Lower Manhattan residents are not shying away from the creation of reasonably priced housing in their part of the city and are lobbying the powers that be to make 5 World Trade Center (5WTC) 100% affordable.
With activists expressing little faith that the city’s mandatory inclusionary housing (MIH) law will have any serious impact on the affordability, a group dubbed the Coalition for a 100% Affordable 5WTC rallied on Thursday for Empire State Development and Port Authority of New York and New Jersey to make it happen.
“This is public land with development funded by public money and it should be for affordable housing so that people can stay. Particularly we want 9/11 survivors and first responders to have a place to stay,” Vittoria Fariello, a district leader in downtown, said. “We have this building – 80 stories – imagine what it would be like. We would be pioneers of affordable housing, why would we not do that?”
But the group found themselves disappointed with PANYNJ officials and those from the state who told Community Board 1’s executive committee that the project may not be feasible unless the residential units are rented or sold at market rate.
Currently, the partnering organizations plan for 25% permanent affordable housing to accommodate New Yorkers making no less than $42,000 for individuals and $59,000 for a family of four. This equates to about 350 homes.
Justin Bernbach said during the Wednesday community board meeting that PANYNJ had given up space lost not only to 9/11, but also to the memorial that now stands in place of the Twin Towers. In order to “make themselves whole” financially, 100% affordable housing may simply not be in the cards.
But, Bernbach asserted, the agency has not taken a full account of what there capital needs will be for the 5WTC project.
“This [land] swap – I wasn’t here at the time – but it wasn’t based on any precise numbers, precise evaluations of the property. It was a neutral exchange of properties that was seen to be in the public interest,” Bernbach said. “So, we couldn’t know then what the valuation of that would be, there was no way, to think in terms of whether made whole and this transaction, that’s kind of the subject of the ongoing lease negotiations, which are not complete yet. So I know the next question would naturally be, ‘okay, well what are you earning,’ and I’ll not answer that.”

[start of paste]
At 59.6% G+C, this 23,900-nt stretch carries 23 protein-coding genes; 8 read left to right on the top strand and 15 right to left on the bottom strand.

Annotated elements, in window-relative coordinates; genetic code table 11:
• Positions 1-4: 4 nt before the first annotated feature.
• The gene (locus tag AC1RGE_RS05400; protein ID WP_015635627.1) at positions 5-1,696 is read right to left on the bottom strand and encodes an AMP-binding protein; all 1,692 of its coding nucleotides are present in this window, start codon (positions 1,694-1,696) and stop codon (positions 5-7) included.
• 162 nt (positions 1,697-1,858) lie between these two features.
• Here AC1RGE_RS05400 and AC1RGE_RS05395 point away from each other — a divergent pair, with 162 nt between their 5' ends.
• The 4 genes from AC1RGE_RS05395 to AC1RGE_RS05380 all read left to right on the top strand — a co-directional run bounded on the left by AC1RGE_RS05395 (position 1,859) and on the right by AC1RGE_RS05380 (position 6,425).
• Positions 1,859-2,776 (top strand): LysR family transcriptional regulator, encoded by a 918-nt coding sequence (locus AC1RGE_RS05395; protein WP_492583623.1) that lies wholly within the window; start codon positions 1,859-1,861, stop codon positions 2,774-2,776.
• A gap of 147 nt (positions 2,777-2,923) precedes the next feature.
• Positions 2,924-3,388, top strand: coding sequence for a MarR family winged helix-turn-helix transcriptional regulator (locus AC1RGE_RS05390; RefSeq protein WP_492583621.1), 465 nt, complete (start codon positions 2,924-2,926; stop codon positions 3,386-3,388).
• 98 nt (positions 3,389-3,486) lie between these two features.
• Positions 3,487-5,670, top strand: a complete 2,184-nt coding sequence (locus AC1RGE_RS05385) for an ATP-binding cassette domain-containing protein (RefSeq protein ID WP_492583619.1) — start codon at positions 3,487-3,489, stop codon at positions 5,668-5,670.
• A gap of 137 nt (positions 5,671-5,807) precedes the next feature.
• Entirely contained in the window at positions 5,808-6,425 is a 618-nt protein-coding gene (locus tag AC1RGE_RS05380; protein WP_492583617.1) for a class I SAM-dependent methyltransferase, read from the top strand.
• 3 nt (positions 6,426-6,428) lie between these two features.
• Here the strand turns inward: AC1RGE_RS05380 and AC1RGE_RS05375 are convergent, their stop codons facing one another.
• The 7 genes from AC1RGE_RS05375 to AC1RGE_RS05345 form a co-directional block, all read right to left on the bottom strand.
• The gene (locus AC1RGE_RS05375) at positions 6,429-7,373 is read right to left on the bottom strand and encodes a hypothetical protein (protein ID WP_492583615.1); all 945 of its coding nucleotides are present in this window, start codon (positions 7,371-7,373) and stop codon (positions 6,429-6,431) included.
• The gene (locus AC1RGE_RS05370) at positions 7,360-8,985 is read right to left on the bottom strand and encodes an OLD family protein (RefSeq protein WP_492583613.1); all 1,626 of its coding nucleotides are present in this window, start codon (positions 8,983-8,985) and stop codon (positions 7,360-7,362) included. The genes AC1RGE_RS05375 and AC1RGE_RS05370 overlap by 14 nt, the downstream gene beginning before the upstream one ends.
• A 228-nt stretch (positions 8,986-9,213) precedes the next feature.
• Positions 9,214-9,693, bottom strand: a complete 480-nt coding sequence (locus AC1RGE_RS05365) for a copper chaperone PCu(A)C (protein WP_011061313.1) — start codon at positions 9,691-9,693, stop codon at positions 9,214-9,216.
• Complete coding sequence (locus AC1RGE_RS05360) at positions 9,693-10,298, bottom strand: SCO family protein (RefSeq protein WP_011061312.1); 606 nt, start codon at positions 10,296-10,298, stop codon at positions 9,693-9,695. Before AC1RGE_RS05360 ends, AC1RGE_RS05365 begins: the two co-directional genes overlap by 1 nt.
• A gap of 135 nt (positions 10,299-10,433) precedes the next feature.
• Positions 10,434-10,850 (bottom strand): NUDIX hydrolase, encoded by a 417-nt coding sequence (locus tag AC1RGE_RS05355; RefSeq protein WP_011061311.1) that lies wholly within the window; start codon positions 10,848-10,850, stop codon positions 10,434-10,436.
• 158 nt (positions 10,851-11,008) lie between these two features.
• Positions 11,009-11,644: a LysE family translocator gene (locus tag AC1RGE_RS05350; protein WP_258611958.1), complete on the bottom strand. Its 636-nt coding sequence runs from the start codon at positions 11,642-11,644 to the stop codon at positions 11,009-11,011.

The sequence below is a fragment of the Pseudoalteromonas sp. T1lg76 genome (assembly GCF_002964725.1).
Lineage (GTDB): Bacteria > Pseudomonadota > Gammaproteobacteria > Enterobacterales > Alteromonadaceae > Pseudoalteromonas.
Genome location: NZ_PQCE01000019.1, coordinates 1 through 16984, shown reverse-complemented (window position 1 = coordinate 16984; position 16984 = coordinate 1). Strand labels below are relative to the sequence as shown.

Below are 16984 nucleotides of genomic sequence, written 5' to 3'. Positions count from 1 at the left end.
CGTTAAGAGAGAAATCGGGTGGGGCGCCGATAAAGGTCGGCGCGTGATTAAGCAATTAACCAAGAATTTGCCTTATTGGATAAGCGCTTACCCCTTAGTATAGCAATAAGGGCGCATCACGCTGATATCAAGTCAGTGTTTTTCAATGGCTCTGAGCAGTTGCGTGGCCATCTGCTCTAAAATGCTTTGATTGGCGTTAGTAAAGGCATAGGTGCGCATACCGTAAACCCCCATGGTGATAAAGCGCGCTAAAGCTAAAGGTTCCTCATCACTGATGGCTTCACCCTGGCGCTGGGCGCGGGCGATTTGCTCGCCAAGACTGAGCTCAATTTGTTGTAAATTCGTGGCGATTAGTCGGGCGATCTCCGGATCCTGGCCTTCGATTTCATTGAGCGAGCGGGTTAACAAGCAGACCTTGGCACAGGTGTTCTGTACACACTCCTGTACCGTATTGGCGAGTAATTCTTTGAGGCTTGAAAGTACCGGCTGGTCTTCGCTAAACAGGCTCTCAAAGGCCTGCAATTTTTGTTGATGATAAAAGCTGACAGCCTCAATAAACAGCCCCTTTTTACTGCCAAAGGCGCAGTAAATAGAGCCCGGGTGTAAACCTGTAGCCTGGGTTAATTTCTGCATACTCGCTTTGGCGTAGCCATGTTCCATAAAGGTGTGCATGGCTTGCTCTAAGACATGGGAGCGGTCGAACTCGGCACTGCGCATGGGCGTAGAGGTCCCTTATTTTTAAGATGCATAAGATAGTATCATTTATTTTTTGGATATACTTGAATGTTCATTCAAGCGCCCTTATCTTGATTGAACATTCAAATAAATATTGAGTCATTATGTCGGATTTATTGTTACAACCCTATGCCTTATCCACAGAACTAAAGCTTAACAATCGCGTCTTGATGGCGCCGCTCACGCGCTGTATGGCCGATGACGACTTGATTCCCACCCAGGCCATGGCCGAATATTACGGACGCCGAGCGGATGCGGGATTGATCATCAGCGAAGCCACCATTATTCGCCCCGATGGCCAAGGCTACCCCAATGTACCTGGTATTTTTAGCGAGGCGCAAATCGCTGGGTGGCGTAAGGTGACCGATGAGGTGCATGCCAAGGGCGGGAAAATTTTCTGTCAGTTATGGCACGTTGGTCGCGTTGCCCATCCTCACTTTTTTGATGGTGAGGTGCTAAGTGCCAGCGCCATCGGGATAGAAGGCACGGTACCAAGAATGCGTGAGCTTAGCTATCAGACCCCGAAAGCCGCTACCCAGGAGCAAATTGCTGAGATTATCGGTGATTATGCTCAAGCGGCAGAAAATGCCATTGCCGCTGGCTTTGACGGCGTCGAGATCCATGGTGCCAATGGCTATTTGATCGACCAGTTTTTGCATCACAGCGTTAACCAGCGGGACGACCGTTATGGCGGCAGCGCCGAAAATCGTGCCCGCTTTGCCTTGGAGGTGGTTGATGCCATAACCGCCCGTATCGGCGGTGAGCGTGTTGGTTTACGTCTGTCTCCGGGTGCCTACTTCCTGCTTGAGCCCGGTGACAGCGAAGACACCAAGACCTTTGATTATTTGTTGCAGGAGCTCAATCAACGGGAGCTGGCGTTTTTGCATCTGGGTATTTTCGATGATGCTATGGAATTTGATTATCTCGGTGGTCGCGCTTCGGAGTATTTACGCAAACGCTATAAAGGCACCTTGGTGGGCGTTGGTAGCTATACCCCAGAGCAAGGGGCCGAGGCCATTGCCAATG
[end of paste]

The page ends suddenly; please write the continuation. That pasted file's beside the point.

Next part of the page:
Not only is PANYNJ missing out on office space revenue from the loss of the Twin Towers property, but he states that they depend largely on Port Authority Trans-Hudson fares and tolls for capital projects such as 5WTC.
The activist’s call has received backing from elected officials at the federal level; Congresswoman Carolyn Maloney as well as Congressman Jerrold Nadler.
“While I applaud the current plan to develop 5WTC as primarily a residential tower, there is a great community need for additional affordable housing,” Maloney said in a letter to Governor Kathy Hochul on Aug. 31. “The neighborhood is already saturated with luxury housing, and much of this housing stock is currently vacant, including in buildings in the immediate vicinity of 5WTC. New Yorkers are in dire need of affordable housing, including deeply affordable and housing for low to moderate income individuals and families.”
Thursday morning, Hochul told reporters that any decision from the state to acquiesce to the request for 100% affordable housing would need to be discussed further with stakeholders such as PANYNJ or Silverstein Properties.
“I’m going to have that conversation [with Port Authority] and find out what the recommendations are and do what’s best,” Hochul said Thursday morning. “Regardless of where it is, I have had conversations with our commissioner of housing as recently as yesterday to talk about the desperate need for more affordable housing all over the state… This is not just a downstate [issue], it’s not just Long Island, the city, it is all over the state and we are going to be presenting a very bold comprehensive plan to address those critical needs right now.”
Democratic nominee for City Council District 1, Christopher Marte, hopes the agencies planning the 5WTC build will come forth with the financial outlook for the project for transparency purposes.
“We have a really good opportunity to bring affordability to this community, especially now when there’s a city-wide narrative of say, let’s make white, wealthy neighborhoods more equitable and more affordable,” Marte said. “Why isn’t everyone a supporter of this? It’s on public land. We could get both federal, state and city voucher subsidies to go into this and try to make it a model of what should be built in the future.”
PANYNJ Executive Director Rick Cotton prudent in his own statements Thursday afternoon following a board meeting.
That would be the largest single commitment of affordable units that Lower Manhattan has seen,” Cotton said. “There is a process that will go forward in terms of thinking through a response to the affordability issue that’s been raised. There is a public engagement process required… Right now the agencies are discussing how to proceed.”
In February, PANYNJ officials said they may begin work at the site at 130 Liberty St. by 2023.
With additional reporting from Kevin Duggan.